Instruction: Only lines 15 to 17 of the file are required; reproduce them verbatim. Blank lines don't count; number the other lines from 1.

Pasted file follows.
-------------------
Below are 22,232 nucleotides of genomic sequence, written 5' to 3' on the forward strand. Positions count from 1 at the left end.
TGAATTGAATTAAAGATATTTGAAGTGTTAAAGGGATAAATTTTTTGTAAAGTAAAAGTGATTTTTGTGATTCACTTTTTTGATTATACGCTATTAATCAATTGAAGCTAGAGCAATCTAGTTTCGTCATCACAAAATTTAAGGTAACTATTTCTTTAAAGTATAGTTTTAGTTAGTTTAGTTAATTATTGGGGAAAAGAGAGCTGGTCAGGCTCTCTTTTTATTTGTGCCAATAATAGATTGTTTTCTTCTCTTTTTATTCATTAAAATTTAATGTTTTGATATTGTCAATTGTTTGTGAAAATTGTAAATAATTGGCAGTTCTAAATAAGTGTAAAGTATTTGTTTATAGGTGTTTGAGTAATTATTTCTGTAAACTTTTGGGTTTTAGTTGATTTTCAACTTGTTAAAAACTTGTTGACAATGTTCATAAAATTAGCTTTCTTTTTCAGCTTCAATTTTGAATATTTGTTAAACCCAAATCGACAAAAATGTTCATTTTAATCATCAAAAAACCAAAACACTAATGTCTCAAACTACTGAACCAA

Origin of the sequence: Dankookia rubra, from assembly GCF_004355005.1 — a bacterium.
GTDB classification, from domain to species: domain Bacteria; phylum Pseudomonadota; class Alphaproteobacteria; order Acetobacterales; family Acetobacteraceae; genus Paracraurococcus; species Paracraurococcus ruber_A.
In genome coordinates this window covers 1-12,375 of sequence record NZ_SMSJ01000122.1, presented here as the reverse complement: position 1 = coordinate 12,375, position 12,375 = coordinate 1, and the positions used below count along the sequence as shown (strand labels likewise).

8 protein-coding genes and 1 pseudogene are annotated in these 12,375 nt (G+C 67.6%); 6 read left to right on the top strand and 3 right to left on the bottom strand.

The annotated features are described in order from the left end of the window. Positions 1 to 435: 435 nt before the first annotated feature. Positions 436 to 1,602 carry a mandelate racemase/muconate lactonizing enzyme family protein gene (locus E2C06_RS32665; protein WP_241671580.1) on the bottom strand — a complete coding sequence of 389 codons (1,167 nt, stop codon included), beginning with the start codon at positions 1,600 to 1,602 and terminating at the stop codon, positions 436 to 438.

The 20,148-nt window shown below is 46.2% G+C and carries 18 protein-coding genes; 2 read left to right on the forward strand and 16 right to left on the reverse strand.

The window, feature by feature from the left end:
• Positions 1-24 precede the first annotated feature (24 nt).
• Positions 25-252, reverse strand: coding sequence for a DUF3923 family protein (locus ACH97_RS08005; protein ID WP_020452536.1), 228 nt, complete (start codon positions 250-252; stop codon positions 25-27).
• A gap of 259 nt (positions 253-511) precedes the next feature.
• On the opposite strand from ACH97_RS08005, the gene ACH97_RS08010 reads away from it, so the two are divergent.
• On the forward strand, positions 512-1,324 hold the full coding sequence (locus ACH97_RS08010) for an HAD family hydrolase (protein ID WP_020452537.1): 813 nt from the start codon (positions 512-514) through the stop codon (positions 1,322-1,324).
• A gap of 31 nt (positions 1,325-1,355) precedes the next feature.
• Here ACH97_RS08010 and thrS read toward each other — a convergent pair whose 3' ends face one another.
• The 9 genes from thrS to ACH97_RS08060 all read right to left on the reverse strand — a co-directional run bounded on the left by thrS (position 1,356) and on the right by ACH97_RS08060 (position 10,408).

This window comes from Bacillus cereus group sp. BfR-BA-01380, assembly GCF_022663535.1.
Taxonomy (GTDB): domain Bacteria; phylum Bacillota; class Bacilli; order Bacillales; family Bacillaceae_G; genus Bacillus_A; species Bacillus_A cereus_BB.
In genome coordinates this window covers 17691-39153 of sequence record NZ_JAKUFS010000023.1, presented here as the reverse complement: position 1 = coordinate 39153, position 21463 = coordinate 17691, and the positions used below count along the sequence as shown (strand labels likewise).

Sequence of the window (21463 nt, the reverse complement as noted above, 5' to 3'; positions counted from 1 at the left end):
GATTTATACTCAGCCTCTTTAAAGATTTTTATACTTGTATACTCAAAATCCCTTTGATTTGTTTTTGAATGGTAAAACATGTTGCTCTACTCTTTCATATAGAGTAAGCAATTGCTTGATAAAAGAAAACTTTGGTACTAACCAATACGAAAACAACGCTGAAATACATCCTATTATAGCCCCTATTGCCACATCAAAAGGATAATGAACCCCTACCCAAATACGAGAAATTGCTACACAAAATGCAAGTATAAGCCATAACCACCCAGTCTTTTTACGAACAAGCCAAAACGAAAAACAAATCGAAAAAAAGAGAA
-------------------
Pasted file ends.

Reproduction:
• A gap of 31 nt (positions 1,325-1,355) precedes the next feature.
• Here ACH97_RS08010 and thrS read toward each other — a convergent pair whose 3' ends face one another.
• The 9 genes from thrS to ACH97_RS08060 all read right to left on the reverse strand — a co-directional run bounded on the left by thrS (position 1,356) and on the right by ACH97_RS08060 (position 10,408).